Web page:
Why it is important to be accurate as a pundit

The US elections taught me a great deal…they taught me to look at the math, and to remove emotion from punditry…unfortunately many, many pundits in the US failed to learn that lesson and now they are being treated to ratings downgrades not unlike the so-called fiscal cliff.

You can still show bias…but you should call things as they are despite your bias…calling things as they are doesn’t make you a traitor to your cause. It makes you honest.

In the case of Hannity and a few others, the cliff and the fall off of the top after they called the election so wrong is real:

In a fitting coda to 2012, we’ve learned that the ratings for rock-ribbed conservative Sean Hannity cratered after Barack Obama won his second term, with viewers tuning out the Fox News Channel talk-show host in droves.

According to Nielsen numbers, Hannity lost around half of his audience in the weeks after the election, while his Fox News colleague Bill O’Reilly — who steadfastly refuses to identify himself politically as a conservative — retained around 70% of his audience.

So what happened to Hannity?

Put simply, he got things so wrong that no one believes a word he says…and they are switching off.

The going wisdom is that viewers who basked in his preelection anti-Obama rhetoric tuned him out when they were stunned to wake up on Nov. 7 and discover that the President had won a second term — a scenario that Hannity had all but promised could never happen.

Before the election, Hannity was riding high in the ratings and topped thought leaders on the right, like Dick Morris, Ann Coulter, Peggy Noonan and talk radio bulldog Mark Levin, who predicted Obama would lose in a landslide.

Those voices — and many others like them — all but drove the political coverage on Fox News, talk radio and conservative blogs.

But as Conor Friedersdorf wrote in The Atlantic just after the election, “Outside the conservative media, the narrative was completely different.”

Because in reality, statistics proved the presidential race was in fact never even close — despite the lopsided picture delivered to faithful viewers by Hannity and those who shared his opinions.

Many people here also believed the echo chamber that Fox News became. Some still do…but many have abandoned the pundits who called it so wrong, especially Hannity.

Wrote Friedersdorf: “The right-leaning outlets like Fox News and Rush Limbaugh’s show are far more intellectually closed than CNN or public radio. If you’re a rank-and-file conservative, you’re probably ready to acknowledge that ideologically friendly media didn’t accurately inform you about Election 2012. Some pundits engaged in wishful thinking; others feigned confidence in hopes that it would be a self-fulfilling prophecy; still others decided it was smart to keep telling right-leaning audiences what they wanted to hear.”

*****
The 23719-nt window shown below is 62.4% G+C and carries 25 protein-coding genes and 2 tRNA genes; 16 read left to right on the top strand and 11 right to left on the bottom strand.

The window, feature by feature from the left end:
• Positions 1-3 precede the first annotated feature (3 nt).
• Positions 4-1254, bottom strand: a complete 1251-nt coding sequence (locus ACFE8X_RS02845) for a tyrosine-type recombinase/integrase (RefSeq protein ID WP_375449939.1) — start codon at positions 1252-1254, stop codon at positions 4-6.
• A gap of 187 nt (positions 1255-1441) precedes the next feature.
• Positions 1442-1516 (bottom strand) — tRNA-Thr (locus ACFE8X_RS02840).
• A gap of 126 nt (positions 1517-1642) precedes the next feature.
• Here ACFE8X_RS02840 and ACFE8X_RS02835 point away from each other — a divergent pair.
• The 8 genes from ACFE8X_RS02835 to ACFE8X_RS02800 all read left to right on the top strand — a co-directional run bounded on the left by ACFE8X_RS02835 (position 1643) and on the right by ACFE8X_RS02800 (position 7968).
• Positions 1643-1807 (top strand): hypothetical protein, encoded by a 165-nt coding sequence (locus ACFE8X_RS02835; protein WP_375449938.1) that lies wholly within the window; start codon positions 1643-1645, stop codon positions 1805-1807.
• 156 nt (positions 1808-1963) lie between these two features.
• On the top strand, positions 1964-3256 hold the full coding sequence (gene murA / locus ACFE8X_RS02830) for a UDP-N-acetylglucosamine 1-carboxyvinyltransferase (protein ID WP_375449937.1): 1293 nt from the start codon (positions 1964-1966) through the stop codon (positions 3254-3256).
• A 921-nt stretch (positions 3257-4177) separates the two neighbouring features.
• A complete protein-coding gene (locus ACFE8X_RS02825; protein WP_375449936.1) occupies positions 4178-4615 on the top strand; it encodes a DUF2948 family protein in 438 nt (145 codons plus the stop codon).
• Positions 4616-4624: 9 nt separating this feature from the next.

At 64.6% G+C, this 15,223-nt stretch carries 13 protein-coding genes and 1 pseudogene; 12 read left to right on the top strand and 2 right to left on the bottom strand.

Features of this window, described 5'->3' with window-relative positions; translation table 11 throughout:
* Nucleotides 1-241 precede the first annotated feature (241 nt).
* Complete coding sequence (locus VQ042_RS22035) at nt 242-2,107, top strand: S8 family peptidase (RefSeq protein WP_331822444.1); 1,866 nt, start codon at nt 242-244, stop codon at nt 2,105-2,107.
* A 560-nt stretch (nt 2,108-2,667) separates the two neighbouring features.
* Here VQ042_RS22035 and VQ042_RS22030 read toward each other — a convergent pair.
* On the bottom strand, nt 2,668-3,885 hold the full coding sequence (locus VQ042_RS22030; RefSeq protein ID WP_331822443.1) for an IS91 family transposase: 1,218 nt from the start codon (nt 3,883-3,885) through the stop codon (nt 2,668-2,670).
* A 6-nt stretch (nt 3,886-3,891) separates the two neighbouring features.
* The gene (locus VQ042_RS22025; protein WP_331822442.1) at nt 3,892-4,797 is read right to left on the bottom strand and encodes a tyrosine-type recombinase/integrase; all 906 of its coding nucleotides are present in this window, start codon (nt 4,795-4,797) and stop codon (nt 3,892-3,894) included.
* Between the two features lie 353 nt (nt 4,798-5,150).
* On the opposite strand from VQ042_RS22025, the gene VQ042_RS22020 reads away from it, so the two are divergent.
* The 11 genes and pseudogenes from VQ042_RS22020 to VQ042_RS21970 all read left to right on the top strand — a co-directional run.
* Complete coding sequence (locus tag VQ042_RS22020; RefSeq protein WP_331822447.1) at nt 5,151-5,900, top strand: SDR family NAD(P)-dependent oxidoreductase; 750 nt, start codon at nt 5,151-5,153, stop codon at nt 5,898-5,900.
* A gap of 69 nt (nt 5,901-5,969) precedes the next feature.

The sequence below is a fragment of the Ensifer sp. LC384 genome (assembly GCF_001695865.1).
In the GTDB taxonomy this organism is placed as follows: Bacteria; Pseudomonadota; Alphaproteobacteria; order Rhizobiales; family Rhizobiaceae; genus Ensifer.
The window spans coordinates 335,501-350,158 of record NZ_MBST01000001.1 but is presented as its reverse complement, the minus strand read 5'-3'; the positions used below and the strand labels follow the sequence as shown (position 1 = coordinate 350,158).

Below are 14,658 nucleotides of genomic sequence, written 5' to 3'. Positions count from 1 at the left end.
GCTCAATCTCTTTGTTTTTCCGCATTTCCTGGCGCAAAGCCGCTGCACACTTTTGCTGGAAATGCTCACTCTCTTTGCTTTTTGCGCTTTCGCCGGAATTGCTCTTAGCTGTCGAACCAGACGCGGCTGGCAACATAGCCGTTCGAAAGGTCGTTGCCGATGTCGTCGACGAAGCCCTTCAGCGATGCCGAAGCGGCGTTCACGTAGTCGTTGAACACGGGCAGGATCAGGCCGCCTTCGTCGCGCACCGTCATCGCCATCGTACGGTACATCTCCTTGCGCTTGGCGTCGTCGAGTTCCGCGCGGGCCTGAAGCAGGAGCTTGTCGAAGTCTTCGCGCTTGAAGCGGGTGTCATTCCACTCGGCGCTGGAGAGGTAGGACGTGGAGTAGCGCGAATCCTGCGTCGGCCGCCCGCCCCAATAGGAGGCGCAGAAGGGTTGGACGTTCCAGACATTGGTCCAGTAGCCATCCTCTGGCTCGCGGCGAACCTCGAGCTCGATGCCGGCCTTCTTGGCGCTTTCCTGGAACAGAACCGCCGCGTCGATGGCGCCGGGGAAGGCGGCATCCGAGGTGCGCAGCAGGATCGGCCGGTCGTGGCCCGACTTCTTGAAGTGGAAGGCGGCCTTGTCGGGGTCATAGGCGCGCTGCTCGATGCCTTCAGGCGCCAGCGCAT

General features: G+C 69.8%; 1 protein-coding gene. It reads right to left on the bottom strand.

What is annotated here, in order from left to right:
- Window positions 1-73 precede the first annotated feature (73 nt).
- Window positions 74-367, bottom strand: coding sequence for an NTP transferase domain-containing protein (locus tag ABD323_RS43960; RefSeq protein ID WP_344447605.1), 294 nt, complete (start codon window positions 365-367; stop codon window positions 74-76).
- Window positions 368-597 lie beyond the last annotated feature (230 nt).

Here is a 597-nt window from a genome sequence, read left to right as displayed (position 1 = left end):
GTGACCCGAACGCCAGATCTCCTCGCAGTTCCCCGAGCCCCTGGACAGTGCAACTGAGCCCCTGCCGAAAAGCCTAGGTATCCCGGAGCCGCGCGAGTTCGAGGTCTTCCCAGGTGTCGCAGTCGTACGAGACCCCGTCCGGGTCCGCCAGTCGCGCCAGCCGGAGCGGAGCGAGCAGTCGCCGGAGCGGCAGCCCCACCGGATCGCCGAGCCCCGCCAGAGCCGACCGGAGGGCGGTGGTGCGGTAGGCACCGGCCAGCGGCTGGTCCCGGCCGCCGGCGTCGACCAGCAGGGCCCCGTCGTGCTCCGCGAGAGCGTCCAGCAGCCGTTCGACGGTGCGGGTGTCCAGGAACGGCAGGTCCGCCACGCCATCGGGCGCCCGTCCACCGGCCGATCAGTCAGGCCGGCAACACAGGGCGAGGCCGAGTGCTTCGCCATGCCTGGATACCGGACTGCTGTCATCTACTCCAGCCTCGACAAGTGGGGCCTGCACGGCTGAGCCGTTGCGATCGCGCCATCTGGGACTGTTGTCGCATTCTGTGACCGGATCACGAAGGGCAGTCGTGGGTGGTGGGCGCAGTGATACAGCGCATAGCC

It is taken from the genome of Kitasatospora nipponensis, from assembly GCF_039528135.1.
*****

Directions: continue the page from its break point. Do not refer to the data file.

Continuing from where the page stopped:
And when the dust settled, it turns out Hannity’s viewers opted to vote again — with their remotes.

Adding insult to injury, two of Hannity’s rivals on MSNBC, Ed Schultz and Rachel Maddow, held onto huge chunks of their audiences, while at CNN, far less politically polarizing host Anderson Cooper lost almost none of his viewers postelection.

It got even worse for Hannity in the “money demo” of viewers 25-54, who are prized by advertisers.

With this group, Hannity held onto less than half his preelection audience. O’Reilly, on the other hand, kept almost 70%.

And through the early part of December, Maddow actually beat Hannity in the coveted group — a shocking turn, because until the election, Hannity was unassailable by any of his rivals, at least in terms of ratings.

Fox will recover but they need to get with some reality.


Do you want:

  • Ad-free access?
  • Access to our very popular daily crossword?
  • Access to daily sudoku?
  • Access to Incite Politics magazine articles?
  • Access to podcasts?
  • Access to political polls?

Our subscribers’ financial support is the reason why we have been able to offer our latest service; Audio blogs. 

Click Here  to support us and watch the number of services grow.

As much at home writing editorials as being the subject of them, Cam has won awards, including the Canon Media Award for his work on the Len Brown/Bevan Chuang story. When he’s not creating the news, he tends to be in it, with protagonists using the courts, media and social media to deliver financial as well as death threats.

They say that news is something that someone, somewhere, wants kept quiet. Cam Slater doesn’t do quiet and, as a result, he is a polarising, controversial but highly effective journalist who takes no prisoners.

He is fearless in his pursuit of a story.

Love him or loathe him, you can’t ignore him.

38%